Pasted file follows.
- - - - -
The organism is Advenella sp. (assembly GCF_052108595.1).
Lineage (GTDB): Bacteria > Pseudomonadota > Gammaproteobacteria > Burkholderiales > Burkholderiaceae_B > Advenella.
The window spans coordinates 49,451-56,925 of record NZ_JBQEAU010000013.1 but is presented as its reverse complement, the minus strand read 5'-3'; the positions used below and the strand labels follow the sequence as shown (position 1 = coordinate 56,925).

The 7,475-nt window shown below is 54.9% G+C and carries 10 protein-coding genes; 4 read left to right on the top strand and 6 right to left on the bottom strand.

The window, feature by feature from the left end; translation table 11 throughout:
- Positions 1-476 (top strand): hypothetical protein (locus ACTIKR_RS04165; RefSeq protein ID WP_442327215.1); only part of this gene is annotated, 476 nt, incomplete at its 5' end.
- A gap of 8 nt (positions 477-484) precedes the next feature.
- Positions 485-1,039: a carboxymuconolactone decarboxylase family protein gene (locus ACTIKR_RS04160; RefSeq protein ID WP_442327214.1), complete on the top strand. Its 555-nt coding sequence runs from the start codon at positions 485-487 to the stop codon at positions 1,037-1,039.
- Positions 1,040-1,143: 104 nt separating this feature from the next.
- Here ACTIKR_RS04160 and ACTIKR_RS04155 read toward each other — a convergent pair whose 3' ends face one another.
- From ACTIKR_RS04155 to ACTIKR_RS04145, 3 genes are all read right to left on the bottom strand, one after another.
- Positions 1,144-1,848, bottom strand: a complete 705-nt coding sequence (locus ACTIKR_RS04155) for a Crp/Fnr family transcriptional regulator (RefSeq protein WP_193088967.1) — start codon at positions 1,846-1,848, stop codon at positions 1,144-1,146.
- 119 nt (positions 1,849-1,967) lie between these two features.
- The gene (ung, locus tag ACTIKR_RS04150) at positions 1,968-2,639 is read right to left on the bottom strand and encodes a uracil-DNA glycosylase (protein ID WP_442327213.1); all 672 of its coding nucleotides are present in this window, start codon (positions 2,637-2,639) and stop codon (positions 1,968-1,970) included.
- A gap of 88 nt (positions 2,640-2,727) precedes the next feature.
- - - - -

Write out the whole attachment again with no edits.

The organism is Advenella sp. (assembly GCF_052108595.1).
Lineage (GTDB): Bacteria > Pseudomonadota > Gammaproteobacteria > Burkholderiales > Burkholderiaceae_B > Advenella.
The window spans coordinates 49,451-56,925 of record NZ_JBQEAU010000013.1 but is presented as its reverse complement, the minus strand read 5'-3'; the positions used below and the strand labels follow the sequence as shown (position 1 = coordinate 56,925).

The 7,475-nt window shown below is 54.9% G+C and carries 10 protein-coding genes; 4 read left to right on the top strand and 6 right to left on the bottom strand.

The window, feature by feature from the left end; translation table 11 throughout:
- Positions 1-476 (top strand): hypothetical protein (locus ACTIKR_RS04165; RefSeq protein ID WP_442327215.1); only part of this gene is annotated, 476 nt, incomplete at its 5' end.
- A gap of 8 nt (positions 477-484) precedes the next feature.
- Positions 485-1,039: a carboxymuconolactone decarboxylase family protein gene (locus ACTIKR_RS04160; RefSeq protein ID WP_442327214.1), complete on the top strand. Its 555-nt coding sequence runs from the start codon at positions 485-487 to the stop codon at positions 1,037-1,039.
- Positions 1,040-1,143: 104 nt separating this feature from the next.
- Here ACTIKR_RS04160 and ACTIKR_RS04155 read toward each other — a convergent pair whose 3' ends face one another.
- From ACTIKR_RS04155 to ACTIKR_RS04145, 3 genes are all read right to left on the bottom strand, one after another.
- Positions 1,144-1,848, bottom strand: a complete 705-nt coding sequence (locus ACTIKR_RS04155) for a Crp/Fnr family transcriptional regulator (RefSeq protein WP_193088967.1) — start codon at positions 1,846-1,848, stop codon at positions 1,144-1,146.
- 119 nt (positions 1,849-1,967) lie between these two features.
- The gene (ung, locus tag ACTIKR_RS04150) at positions 1,968-2,639 is read right to left on the bottom strand and encodes a uracil-DNA glycosylase (protein ID WP_442327213.1); all 672 of its coding nucleotides are present in this window, start codon (positions 2,637-2,639) and stop codon (positions 1,968-1,970) included.
- A gap of 88 nt (positions 2,640-2,727) precedes the next feature.